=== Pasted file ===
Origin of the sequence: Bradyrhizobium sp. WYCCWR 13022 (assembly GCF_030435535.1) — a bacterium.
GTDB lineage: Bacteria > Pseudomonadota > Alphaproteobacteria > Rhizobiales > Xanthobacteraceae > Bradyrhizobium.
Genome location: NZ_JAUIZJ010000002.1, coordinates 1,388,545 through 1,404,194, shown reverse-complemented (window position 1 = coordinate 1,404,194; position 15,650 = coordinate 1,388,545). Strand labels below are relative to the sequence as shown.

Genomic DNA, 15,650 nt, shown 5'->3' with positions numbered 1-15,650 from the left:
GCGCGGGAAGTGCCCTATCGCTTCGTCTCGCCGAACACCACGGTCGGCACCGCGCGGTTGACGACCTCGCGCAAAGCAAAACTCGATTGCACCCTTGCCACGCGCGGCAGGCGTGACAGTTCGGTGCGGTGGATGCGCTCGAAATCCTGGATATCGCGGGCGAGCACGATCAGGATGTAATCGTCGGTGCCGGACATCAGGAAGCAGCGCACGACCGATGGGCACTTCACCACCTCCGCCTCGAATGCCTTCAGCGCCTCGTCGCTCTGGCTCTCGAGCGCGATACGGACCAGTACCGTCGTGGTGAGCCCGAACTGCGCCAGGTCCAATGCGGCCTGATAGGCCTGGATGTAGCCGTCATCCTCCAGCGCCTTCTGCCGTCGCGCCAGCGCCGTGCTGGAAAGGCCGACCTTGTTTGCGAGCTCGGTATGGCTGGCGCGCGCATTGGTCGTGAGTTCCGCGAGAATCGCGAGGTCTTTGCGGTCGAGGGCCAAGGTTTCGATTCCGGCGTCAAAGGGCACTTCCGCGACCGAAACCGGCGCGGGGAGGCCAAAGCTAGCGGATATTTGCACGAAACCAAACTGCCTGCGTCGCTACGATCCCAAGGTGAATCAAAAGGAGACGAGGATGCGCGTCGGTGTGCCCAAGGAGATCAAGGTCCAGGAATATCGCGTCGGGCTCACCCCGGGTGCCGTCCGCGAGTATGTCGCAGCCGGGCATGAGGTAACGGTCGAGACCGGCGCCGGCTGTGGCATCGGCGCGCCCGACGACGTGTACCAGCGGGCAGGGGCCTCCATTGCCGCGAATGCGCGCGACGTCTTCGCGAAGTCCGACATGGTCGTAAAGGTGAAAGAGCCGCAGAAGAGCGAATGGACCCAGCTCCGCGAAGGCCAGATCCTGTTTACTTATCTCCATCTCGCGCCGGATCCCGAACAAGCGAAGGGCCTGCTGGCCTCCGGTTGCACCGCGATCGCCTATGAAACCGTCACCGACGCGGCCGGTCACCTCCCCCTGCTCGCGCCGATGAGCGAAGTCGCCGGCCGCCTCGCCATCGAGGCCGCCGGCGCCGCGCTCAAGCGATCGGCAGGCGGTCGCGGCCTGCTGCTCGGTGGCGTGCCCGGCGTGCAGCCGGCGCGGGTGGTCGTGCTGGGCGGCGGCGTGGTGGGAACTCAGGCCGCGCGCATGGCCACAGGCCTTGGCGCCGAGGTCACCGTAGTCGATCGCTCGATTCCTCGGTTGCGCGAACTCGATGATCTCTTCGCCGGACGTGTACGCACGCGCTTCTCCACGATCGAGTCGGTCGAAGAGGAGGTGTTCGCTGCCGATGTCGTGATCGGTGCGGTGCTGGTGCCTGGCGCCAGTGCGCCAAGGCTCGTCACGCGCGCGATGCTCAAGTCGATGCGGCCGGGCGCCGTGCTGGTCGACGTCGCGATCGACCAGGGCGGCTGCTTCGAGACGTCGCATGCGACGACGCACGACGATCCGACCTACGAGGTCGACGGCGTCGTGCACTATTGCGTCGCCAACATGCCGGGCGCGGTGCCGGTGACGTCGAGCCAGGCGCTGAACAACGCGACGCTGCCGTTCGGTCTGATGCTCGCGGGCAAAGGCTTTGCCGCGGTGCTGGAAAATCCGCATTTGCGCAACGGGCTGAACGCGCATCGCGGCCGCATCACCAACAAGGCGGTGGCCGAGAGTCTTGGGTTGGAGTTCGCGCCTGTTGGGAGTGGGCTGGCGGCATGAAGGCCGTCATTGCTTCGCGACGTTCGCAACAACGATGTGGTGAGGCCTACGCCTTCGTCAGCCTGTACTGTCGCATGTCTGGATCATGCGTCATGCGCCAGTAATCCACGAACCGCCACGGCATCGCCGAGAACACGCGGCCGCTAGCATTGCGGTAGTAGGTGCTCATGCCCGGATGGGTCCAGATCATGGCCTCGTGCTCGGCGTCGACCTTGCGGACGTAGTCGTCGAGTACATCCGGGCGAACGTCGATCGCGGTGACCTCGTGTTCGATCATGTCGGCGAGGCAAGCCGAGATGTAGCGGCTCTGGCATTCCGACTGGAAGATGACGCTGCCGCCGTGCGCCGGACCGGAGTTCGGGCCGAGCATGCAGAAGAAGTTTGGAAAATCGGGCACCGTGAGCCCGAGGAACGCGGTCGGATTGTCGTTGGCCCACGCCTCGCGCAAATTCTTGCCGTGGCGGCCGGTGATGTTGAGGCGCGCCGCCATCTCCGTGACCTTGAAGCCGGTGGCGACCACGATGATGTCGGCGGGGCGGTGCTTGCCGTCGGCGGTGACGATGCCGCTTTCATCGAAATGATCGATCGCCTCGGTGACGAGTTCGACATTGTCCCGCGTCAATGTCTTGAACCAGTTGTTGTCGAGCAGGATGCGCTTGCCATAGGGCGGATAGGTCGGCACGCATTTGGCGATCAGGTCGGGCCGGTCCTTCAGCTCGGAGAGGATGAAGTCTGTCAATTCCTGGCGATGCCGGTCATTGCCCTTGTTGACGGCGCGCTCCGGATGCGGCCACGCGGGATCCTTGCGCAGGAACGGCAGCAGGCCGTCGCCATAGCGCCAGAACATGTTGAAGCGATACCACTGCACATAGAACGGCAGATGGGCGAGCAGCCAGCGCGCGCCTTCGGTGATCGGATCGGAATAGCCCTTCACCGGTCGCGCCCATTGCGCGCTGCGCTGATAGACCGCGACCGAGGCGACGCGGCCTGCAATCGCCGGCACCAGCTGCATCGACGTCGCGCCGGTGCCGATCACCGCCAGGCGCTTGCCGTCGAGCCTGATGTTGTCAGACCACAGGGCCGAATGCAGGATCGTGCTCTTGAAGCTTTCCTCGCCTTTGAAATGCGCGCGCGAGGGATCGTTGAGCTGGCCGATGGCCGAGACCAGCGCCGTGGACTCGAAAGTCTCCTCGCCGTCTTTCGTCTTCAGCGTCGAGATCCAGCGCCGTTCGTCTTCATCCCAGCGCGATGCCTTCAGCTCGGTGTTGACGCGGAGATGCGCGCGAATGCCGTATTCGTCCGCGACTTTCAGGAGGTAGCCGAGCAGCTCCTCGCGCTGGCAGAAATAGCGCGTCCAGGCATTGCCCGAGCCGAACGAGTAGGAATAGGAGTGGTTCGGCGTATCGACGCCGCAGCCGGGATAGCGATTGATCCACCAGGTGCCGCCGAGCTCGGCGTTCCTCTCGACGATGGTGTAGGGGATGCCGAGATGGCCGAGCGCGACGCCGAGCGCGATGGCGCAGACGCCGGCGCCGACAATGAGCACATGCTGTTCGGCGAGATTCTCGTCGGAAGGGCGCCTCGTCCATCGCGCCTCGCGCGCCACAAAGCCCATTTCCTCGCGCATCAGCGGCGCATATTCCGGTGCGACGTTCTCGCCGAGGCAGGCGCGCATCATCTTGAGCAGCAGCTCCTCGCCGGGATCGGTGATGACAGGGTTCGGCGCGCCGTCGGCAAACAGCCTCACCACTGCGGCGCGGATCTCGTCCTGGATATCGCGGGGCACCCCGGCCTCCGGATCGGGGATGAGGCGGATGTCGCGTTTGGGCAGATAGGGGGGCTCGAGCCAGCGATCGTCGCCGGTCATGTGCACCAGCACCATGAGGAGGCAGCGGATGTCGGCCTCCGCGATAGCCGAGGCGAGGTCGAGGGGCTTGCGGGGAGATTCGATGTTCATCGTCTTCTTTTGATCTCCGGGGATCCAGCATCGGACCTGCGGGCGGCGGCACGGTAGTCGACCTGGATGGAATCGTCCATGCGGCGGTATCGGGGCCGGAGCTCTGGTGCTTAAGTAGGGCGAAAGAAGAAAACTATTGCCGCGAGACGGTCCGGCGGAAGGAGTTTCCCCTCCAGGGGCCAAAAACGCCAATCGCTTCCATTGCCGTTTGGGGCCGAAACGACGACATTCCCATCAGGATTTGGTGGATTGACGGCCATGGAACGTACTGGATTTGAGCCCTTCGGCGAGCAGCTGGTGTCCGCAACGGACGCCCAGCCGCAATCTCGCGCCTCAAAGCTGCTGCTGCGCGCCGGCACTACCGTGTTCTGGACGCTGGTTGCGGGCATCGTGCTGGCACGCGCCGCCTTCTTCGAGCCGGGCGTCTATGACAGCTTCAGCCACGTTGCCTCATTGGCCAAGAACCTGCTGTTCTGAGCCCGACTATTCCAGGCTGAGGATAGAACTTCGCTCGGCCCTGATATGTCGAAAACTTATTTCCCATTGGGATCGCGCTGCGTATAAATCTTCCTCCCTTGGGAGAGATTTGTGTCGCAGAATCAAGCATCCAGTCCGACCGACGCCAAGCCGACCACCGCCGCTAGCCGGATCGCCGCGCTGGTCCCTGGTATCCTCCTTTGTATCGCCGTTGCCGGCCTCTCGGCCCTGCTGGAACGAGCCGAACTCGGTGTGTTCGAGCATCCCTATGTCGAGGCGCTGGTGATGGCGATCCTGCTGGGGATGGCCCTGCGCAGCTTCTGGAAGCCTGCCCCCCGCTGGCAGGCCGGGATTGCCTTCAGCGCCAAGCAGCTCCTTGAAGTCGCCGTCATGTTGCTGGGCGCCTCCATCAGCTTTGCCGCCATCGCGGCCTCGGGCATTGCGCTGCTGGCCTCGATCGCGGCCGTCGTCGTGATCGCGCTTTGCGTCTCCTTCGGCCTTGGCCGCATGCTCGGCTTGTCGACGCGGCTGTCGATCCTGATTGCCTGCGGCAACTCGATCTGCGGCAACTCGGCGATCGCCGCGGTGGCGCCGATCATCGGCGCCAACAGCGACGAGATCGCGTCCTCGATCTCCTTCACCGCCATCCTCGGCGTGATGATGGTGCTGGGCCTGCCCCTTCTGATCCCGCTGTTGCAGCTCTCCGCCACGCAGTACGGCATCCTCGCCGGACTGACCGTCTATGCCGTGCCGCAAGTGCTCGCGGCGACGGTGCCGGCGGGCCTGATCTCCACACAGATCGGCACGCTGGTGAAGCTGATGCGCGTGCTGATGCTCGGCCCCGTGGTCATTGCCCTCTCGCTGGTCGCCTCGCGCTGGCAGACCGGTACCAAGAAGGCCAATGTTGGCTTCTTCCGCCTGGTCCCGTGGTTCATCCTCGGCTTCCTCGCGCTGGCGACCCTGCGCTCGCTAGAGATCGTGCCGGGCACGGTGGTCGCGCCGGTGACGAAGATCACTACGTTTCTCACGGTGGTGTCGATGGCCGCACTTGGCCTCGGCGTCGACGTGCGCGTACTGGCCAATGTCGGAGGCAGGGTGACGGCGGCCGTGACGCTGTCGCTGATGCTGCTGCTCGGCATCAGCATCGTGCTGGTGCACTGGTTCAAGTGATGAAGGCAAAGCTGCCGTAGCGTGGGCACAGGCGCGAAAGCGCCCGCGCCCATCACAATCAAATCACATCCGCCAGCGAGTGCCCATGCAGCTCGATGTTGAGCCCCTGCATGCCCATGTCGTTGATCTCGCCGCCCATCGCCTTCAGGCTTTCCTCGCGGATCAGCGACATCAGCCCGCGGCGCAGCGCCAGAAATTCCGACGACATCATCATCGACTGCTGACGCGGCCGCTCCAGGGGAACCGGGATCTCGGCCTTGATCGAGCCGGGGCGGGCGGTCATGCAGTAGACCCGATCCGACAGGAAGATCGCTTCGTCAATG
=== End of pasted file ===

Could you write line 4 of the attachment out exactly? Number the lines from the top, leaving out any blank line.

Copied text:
Genomic DNA, 15,650 nt, shown 5'->3' with positions numbered 1-15,650 from the left: